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Fortieth George Gamow Memorial Lecture

Paul C. Sereno
Paleontologist
Department of Organismal Biology
University of Chicago

"Dinosaurs on Drifting Continents"

 

The Mesozoic Era witnessed the pulling apart of a supercontinent and the simultaneous rise and fall of dinosaurs, the first group of land animals to achieve and maintain a global distribution.  Their history is recorded by abundant fossils on all continents. 

The central focus of my research has been to chart the evolution of dinosaurs and reveal how a fragmenting geography influenced their evolution.  How does the breakup of a supercontinent affect land-based life?  Does diversity or the pace of evolutionary change increase?  Does phylogeny track geography? How do novel and demanding functional capabilities, like powered flight, first evolve?  What triggers or drives major replacements in the history of life?  Questions like these are answered primarily, or entirely, with evidence from the fossil record.  The study of long-term, large-scale paleontological patterns is an important component of current evolutionary research.

Research has taken me to collections around the world in dogged pursuit of the skeletal details that allow us to stitch together, with efficient computer algorithms, the tree of dinosaur life.  Fieldwork, in turn, has focused on Cretaceous rocks (66 to 144 million years old) on the little explored southern continents, in an attempt to shed light on their isolated faunas. 

Beginning in 1988 in the foothills of the Andes in Argentina, my team discovered the first dinosaurs to roam the Earth, the predators Herrerasaurus and the most primitive of all, Eoraptor, the "dawn raptor." In the early 1990's we shifted our focus to Africa's lost world of dinosaurs. Discovering them has involved a series of intrepid expeditions into the heart of the Sahara, where we discovered and named Afrovenator, a new 27-foot-long meat-eater, and skeletons of a 70-foot-long plant-eater named Jobaria. We discovered a bizarre fish-eating dinosaur, Suchomimus, with huge claws and a sail on its back, and another 45-foot-long plant-eater we named Nigersaurus. In Morocco we unearthed the most fleet-footed meat-eater, the 30-foot-long Deltadromeus, and the skull of a huge, T. rex-sized meat-eater Carcharodontosaurus. Besides new and unusual dinosaurs, we stumbled on the world's largest crocodile, the 40-foot-long Sarcosuchus, dubbed SuperCroc. Most recently, we announced the first predator from India, Rajasaurus, and a new meat-eater from Africa, Rugops.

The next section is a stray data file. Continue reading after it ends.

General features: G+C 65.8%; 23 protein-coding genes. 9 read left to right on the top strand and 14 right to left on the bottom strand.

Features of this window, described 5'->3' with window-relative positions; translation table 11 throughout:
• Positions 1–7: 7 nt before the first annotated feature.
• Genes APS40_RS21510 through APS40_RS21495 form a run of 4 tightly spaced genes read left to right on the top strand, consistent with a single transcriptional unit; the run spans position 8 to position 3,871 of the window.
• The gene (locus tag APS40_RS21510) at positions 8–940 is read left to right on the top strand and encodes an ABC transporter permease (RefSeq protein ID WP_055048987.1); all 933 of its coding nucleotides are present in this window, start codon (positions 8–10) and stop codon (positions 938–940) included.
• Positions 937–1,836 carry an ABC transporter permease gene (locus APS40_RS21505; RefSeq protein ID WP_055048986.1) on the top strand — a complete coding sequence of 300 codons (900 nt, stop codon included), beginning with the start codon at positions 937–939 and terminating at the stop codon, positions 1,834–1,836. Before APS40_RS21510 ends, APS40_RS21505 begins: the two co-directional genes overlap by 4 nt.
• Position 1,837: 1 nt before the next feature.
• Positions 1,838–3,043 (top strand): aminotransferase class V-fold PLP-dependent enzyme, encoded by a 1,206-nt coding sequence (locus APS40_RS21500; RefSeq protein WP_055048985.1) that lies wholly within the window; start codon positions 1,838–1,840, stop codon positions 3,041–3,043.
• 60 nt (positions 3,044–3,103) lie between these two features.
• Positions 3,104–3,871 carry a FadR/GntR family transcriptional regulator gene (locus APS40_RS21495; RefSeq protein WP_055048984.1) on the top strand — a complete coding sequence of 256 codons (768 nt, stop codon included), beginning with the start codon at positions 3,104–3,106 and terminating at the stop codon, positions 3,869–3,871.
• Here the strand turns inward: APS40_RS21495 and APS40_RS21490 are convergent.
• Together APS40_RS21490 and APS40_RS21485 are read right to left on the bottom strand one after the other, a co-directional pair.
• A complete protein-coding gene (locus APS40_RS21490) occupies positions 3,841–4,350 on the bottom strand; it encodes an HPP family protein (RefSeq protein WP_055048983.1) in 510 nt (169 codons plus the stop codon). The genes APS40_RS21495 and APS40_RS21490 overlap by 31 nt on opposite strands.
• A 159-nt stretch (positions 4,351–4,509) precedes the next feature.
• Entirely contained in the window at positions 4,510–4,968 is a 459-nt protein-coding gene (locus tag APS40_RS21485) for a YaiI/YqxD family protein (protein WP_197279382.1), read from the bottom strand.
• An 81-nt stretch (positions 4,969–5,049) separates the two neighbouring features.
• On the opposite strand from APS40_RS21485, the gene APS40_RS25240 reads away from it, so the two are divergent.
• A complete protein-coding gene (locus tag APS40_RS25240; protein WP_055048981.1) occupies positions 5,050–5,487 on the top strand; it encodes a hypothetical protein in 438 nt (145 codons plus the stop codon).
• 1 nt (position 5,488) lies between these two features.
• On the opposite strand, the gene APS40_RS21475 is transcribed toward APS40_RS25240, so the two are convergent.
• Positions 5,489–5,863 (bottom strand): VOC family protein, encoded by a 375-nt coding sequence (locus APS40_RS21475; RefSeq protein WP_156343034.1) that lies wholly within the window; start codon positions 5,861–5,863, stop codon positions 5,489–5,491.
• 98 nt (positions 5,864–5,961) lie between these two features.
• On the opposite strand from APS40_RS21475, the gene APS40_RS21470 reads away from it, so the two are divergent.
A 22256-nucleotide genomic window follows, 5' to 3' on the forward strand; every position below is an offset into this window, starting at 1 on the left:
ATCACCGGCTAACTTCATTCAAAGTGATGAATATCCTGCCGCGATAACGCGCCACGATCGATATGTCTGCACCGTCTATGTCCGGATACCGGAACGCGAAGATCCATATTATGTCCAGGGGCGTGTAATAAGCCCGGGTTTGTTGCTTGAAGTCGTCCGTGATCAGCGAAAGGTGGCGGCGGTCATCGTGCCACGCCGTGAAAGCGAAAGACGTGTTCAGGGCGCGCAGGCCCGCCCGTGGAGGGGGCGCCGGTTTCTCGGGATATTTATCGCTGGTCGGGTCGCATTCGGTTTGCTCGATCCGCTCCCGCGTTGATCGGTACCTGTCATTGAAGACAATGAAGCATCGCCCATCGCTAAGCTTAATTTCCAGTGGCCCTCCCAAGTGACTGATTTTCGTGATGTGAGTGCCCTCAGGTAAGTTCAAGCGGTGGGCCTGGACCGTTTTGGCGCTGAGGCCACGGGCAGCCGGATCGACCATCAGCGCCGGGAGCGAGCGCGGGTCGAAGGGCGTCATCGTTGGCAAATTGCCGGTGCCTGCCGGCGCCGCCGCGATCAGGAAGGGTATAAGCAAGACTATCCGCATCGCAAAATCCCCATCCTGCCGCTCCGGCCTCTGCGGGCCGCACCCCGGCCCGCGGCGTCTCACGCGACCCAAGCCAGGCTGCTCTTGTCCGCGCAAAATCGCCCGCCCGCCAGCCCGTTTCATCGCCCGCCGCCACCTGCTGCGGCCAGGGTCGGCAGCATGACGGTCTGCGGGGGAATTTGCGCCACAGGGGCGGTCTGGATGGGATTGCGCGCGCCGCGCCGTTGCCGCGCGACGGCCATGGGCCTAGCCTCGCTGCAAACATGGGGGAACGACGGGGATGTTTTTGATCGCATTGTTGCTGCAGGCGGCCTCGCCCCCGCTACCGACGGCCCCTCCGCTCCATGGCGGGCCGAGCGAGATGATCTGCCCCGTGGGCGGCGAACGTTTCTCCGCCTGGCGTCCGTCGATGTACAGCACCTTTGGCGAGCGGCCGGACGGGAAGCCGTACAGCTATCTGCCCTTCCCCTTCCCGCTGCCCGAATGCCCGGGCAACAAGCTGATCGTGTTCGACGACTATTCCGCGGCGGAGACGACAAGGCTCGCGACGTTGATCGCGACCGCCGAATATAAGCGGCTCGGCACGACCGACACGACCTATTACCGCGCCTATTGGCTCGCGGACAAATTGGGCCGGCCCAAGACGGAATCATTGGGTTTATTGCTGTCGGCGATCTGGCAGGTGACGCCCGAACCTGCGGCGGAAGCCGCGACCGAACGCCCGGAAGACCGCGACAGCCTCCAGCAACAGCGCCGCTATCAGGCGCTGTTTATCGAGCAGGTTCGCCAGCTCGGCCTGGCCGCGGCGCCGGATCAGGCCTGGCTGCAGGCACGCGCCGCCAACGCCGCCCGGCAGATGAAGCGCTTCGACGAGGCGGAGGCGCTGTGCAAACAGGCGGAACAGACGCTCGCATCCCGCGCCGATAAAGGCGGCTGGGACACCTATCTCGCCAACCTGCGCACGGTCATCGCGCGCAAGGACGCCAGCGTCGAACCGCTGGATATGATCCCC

Dinosaur evolution, it turns out, was influenced by global geographical events and shaped indelibly by the fickle hand of extinction. The result is a spell-binding tale of evolution on island continents that is no more predictable than that of a well-planned paleontological expedition. Speaking of which, my next will be to the last totally unexplored piece of the great southern landmass Gondwana—better known as Tibet.

Paul Sereno grew up in Naperville, a suburb of Chicago, and studied art and biology as an undergraduate at Northern Illinois University. He earned a doctorate in geology at Columbia University and the American Museum of Natural History in New York. In 1987, he joined the faculty of the University of Chicago, where he teaches paleontology and evolution to graduate and undergraduate students and human anatomy to medical students. He is the co-founder, with his wife Gabrielle Lyon, of Project Exploration, a nonprofit science education organization, and an Explorer-in-Residence with the National Geographic Society.